# opinion, is the teacher correct?

#### alitronic

Joined Jun 13, 2020
47
Hello, in a digital electronics exam, the following questions whas proposed:
Modify the following circuit to obtain a modulus 5 counter

But the teacher does not accept the answer arguing that the student has omitted the bubbles in the CLEAR input and the answer must be like the following

Is the teacher strict over the limit or no

#### Attachments

• 109.7 KB Views: 1

#### ericgibbs

Joined Jan 29, 2010
17,145
hi a,
IMO the teacher is correct.
E

#### dl324

Joined Mar 30, 2015
15,510
Is the teacher strict over the limit or no
The teacher is correct. The original solution decoded 5, but inverted the output, so the flip flops needed to have low active clear.

#### MrChips

Joined Oct 2, 2009
28,127
If you had omitted the bubble on the gate then it possibly would have been acceptable since the CLR logic was not specified.

#### WBahn

Joined Mar 31, 2012
28,172
First off, the "modification" involves changing the parts that are provided. The original circuit does not have clear or set inputs, so you are ostensibly swapping out the original parts with different parts. If you can do that, why can't you draw a completely different schematic using, say, D-type FF and call the result a "modified" circuit? In other words, what sets the limit on what is and is not a "modification"?

If you are able to assume that the original parts have accessible reset inputs, there's no reason why you can't assume that they are active HI or active LO. But for your solution to work, they have to be active-LO. Otherwise, the only time your circuit WON'T force a reset is when the two outside FFs are both outputting a HI.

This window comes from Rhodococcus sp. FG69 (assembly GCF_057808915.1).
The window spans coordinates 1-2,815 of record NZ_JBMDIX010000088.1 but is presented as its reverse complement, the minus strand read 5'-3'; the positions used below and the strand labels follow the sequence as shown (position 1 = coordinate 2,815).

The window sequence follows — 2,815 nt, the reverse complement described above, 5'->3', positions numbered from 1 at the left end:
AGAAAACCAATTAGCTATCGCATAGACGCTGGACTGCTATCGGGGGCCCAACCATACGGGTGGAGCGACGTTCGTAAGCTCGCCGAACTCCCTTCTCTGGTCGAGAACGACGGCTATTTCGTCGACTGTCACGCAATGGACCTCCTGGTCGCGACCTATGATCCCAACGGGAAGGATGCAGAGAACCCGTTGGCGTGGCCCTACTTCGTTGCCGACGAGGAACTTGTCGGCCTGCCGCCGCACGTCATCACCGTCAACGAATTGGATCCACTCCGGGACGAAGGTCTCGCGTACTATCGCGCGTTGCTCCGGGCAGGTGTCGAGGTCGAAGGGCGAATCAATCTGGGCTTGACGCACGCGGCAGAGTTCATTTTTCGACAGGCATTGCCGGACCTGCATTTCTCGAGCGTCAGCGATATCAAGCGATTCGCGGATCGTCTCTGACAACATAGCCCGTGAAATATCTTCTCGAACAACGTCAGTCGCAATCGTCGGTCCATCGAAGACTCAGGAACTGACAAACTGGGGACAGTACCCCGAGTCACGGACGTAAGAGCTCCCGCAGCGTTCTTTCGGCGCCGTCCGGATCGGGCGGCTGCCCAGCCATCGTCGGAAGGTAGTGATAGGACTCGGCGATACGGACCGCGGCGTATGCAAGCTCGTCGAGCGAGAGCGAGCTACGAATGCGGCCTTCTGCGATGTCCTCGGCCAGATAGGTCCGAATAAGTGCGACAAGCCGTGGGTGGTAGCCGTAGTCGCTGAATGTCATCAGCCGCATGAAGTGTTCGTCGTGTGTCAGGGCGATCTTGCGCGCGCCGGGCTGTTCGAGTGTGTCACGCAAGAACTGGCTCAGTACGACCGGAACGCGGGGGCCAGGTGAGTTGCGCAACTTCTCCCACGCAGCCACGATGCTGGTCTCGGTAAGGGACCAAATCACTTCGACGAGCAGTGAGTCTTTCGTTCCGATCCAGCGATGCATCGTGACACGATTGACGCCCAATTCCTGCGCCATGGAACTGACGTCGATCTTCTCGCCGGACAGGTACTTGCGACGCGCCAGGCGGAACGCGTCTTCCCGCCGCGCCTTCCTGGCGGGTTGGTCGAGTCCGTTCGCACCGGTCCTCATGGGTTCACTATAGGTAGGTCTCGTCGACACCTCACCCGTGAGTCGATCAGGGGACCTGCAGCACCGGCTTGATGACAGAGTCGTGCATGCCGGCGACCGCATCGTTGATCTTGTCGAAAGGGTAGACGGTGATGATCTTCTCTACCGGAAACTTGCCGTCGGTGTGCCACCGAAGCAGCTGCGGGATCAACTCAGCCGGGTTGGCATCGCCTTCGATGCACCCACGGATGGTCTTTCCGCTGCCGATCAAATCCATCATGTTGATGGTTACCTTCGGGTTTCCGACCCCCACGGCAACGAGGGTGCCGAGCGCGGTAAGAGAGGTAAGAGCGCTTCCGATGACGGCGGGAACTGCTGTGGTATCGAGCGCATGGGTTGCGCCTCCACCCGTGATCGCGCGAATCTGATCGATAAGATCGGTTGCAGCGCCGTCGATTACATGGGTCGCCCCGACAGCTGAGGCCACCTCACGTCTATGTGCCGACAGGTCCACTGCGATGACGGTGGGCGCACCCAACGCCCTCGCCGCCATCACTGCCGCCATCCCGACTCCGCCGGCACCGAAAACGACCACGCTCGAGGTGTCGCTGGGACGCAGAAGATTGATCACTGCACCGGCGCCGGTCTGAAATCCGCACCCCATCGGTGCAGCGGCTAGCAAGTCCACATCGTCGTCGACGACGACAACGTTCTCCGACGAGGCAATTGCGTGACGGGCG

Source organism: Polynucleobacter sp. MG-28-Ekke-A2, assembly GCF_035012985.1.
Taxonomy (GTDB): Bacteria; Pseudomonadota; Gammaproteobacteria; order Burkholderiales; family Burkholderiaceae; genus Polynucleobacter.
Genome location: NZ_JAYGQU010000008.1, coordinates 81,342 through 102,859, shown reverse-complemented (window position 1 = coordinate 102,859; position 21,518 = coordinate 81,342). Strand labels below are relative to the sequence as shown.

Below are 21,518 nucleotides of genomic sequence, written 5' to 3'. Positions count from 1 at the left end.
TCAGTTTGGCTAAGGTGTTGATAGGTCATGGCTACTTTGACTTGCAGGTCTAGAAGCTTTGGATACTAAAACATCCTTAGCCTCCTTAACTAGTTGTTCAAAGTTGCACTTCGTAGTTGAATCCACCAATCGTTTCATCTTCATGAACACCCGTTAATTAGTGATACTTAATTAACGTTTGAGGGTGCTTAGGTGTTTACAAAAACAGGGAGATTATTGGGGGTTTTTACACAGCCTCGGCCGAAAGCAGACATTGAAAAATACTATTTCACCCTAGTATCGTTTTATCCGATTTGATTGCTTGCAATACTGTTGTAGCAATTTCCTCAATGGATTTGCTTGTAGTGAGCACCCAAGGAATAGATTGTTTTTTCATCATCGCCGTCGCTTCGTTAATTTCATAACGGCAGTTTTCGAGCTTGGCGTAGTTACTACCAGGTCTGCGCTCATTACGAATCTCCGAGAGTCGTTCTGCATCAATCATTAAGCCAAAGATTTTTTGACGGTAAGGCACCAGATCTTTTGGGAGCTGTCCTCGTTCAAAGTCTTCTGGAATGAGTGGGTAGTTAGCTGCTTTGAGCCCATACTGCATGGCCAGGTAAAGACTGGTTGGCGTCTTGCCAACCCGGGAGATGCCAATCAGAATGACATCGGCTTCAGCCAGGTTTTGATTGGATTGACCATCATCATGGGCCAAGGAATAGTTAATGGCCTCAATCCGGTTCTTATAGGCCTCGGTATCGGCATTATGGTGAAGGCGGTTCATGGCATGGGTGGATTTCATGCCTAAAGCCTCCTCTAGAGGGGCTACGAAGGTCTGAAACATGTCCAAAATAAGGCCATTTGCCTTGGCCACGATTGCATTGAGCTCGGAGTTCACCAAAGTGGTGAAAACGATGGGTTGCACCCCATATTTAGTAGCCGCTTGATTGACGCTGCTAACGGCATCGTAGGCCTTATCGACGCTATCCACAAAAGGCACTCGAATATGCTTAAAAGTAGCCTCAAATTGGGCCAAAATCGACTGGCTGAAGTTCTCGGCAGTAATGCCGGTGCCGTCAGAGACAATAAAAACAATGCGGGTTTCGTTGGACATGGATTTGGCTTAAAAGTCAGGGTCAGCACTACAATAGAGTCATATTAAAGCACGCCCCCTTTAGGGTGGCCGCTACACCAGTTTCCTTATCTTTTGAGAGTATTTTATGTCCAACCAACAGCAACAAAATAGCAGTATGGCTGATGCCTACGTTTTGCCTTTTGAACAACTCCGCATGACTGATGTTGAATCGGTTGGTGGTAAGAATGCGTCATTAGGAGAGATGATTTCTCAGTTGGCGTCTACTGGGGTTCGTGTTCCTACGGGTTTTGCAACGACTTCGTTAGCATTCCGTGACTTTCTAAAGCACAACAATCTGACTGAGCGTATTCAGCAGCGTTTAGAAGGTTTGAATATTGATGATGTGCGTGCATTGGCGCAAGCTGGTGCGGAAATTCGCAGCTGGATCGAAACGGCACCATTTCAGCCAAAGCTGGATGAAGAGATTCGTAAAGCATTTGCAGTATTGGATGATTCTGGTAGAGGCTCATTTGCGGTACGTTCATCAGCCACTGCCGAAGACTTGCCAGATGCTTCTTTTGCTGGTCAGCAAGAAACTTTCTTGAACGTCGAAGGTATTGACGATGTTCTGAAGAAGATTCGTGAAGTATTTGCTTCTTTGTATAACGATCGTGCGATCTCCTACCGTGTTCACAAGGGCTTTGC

#### alitronic

Joined Jun 13, 2020
47
First off, the "modification" involves changing the parts that are provided. The original circuit does not have clear or set inputs, so you are ostensibly swapping out the original parts with different parts. If you can do that, why can't you draw a completely different schematic using, say, D-type FF and call the result a "modified" circuit? In other words, what sets the limit on what is and is not a "modification"?

If you are able to assume that the original parts have accessible reset inputs, there's no reason why you can't assume that they are active HI or active LO. But for your solution to work, they have to be active-LO. Otherwise, the only time your circuit WON'T force a reset is when the two outside FFs are both outputting a HI.
By "modification", the teacher means that it is possible to "add" ASYNCHRONOUS INPUTS to the flip-flops circuit.

#### crutschow

Joined Mar 14, 2008
31,506
Is the teacher strict over the limit or no
No.
Your circuit will not work with the logic polarities shown.
Why do you think that's not important?

#### alitronic

Joined Jun 13, 2020
47
No.
Your circuit will not work with the logic polarities shown.
Why do you think that's not important?
No, I do not think that is not important. The parents of the student asked me if the teacher can "help" the student in the exam by giving him 1 point over the total 2 points of the question. Best regards

#### MrChips

Joined Oct 2, 2009